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Officials postpone action on city law.

Byline: Jeff Wright The Register-Guard

Presented with a 10-point community education plan, the Eugene Human Rights Commission on Tuesday decided to hold off recommending changes to the city's anti-discrimination law aimed at protecting transgendered residents.

Commission members said they need more time to consider and possibly revamp the plan put forth by the Lane Gender Task Force, a gender identity group that asked the commission to delay taking action.

Some commission members said they want more feedback from other transgendered residents and the public at large, and questioned how effective an education campaign would really be in changing people's minds on the issue.

Members also said they don't want any delay to be misinterpreted as a lack of concern about the issue.

"This discrimination is intolerable and something has to be done about it," commission member Elizabeth Aydelott said. "But I'm ready to trust the task force when they say we need to be very careful and need more time for the educational process."

The task force's 10-point plan ranges from advocating for a secular homeless mission - deemed more hospitable to transgendered homeless than the Christian-based Eugene Mission - to having the city sponsor an annual Transgender Day of Remembrance event spotlighting the discrimination faced by transgendered people.

The proposal to delay action comes after local transgendered residents were unable to agree on anti-discrimination language.

Some felt the law should allow people to use whichever public shower, locker or bathroom they regarded as "most appropriate," while others felt the law should require transgendered people using such facilities to provide documentation proving they are legally the gender they claim to be.

Task force member Maceo Persson said he and other transgendered residents believe that efforts to go forward now, without a greater education campaign, would result in a "chaotic media frenzy."

The word "transgender" applies to a range of individuals who identify with the full or partial reversal of gender roles, including transsexuals who may or may not have undergone surgery or hormone injections to effect a change in sex.

Commission Chairwoman Carmen Urbina said she supports the task force's recommendation. "These are hard issues, and this is a hard conversation for our community to have," she said. "But it hits at the core of the discrimination we are facing in this community, and it is only increasing."

Underlying tensions around the issue were noted by commission member David Lottier, who said he was dismayed by a recent flurry of e-mails on the subject that he viewed as coercive - insisting that he must vote a certain way.

"This needs to be a safe place to have different points of view," he said.

The commission hopes to devote another meeting to the topic in early March.

In other business, commission members said Tuesday they remain hopeful of persuading The Register-Guard to revise its policy on the publication of birth notices.

Commission members last month voted unanimously to place the issue on their work plan, after a same-sex couple protested the newspaper's refusal to include both their names as part of their child's birth notice.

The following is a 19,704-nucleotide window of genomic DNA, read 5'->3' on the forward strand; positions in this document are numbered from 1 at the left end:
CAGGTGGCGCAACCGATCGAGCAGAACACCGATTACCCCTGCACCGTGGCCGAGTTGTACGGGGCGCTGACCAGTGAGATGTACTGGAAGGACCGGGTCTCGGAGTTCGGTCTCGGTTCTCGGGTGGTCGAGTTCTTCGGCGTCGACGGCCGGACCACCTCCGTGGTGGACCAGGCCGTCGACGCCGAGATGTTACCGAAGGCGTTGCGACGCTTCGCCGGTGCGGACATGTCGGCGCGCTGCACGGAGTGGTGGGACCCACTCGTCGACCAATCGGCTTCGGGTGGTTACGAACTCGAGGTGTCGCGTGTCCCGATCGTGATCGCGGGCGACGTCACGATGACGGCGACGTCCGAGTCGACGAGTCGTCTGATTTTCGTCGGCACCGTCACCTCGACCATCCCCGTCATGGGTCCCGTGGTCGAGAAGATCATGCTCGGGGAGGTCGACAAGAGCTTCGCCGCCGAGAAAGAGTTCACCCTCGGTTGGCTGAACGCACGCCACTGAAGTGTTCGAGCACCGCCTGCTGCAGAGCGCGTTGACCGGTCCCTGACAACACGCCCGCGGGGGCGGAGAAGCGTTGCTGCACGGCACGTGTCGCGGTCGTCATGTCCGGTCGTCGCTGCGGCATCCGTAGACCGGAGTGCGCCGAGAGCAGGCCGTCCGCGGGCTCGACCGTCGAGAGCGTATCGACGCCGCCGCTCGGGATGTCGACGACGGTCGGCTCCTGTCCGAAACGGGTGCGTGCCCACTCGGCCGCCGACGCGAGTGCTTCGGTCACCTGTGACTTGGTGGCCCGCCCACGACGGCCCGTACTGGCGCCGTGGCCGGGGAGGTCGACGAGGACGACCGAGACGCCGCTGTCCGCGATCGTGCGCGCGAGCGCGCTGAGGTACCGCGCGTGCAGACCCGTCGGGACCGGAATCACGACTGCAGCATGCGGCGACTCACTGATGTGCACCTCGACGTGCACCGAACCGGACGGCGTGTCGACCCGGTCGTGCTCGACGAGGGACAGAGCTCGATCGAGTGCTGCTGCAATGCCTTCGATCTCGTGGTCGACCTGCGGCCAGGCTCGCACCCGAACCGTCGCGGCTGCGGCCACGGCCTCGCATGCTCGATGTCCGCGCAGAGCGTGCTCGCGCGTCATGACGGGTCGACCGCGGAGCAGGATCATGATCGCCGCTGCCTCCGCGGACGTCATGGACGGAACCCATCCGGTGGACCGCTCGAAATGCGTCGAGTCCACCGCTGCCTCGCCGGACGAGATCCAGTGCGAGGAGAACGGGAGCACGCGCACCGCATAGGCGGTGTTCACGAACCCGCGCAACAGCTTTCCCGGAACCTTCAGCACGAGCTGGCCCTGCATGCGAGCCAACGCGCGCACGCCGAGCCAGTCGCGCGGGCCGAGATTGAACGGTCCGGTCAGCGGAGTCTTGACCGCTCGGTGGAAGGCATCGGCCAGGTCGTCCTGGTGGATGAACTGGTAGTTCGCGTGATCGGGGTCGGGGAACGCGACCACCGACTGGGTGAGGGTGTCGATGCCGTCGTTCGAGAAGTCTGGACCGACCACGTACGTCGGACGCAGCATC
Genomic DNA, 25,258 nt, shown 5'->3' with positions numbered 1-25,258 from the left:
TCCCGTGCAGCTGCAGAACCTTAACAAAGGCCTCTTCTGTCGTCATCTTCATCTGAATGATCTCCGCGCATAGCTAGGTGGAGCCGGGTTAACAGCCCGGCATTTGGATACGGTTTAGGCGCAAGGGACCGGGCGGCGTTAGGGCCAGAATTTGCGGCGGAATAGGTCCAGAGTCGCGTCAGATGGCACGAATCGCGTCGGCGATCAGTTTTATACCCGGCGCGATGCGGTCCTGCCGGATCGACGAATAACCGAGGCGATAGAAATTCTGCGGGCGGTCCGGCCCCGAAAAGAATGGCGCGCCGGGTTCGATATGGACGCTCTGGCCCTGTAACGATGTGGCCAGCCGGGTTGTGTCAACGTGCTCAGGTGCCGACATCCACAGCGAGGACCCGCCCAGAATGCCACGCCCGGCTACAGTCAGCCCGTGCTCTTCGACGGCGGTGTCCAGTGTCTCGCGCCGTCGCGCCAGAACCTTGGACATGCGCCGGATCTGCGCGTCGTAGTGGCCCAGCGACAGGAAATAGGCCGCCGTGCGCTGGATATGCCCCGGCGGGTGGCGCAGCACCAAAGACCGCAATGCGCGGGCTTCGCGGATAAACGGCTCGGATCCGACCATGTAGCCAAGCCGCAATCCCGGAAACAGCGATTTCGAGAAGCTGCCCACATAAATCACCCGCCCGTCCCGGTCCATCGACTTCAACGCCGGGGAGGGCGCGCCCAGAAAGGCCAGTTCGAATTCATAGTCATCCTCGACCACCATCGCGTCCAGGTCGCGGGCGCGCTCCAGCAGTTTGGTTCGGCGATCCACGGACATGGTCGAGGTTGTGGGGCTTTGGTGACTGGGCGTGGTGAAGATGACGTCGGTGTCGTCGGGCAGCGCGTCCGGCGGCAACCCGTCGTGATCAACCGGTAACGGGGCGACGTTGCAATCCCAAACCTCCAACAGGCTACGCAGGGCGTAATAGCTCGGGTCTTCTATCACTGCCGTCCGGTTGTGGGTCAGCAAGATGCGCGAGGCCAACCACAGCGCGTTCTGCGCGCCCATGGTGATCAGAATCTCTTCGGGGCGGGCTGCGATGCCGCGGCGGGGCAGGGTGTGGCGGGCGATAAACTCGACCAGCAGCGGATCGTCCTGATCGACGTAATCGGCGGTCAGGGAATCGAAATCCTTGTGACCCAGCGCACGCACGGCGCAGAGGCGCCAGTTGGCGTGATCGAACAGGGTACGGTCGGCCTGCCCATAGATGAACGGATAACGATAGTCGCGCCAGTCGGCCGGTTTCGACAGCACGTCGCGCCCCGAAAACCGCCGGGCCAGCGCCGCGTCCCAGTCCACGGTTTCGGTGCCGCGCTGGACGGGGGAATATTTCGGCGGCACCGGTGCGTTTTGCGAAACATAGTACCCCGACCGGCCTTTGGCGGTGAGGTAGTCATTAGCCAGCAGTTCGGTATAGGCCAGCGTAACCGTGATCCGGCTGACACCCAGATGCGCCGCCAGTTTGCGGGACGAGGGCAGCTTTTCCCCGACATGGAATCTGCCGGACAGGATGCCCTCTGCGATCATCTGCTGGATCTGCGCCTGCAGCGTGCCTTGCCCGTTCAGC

Earlier Tuesday, Managing Editor Dave Baker said the newspaper plans to stick with its current policy.

`We've heard some complaints and concerns, but our policy is that we don't include in birth announcements the names of unmarried partners unless they're biological parents,' Baker said.

The issue first surfaced last May when Rebecca Flynn and Sharon Flynn asked that the newspaper publish the notice of the birth of their daughter, Hailey. Sharon Flynn gave birth to the child; because the couple wanted a child with both their features, they arranged for Rebecca Flynn's cousin to provide the genetic material.

In a letter to the newspaper in October, the Flynns said the newspaper's refusal to list their daughter's birth, alongside both their names as parents, was "upsetting and shocking." They said they decided against submitting an announcement listing only Sharon Flynn, so as not to "create the inaccurate impression that Hailey has only one parent."

Rebecca Flynn, an attorney and homemaker, is a member of the Human Rights Commission. Sharon Flynn is an internist.


Task force lists 10 strategies

Ask Human Rights Commission to take lead in education efforts

Build secular homeless shelter

Organize annual Transgender Day of Remembrance event

Provide gender identity protection to city workers

Provide transgender-inclusive health insurance to city workers

Ask Human Rights Commission to mediate cases of discrimination

Provide education to Eugene, Bethel school districts

Provide education to police

Provide education to Interagency Diversity and Equity Coalition

Sponsor transgender art shows, speakers' bureau

- Lane Gender Task Force
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Title Annotation:Government; Commissioners need time to consider how best to protect transgendered people
Publication:The Register-Guard (Eugene, OR)
Date:Feb 22, 2006
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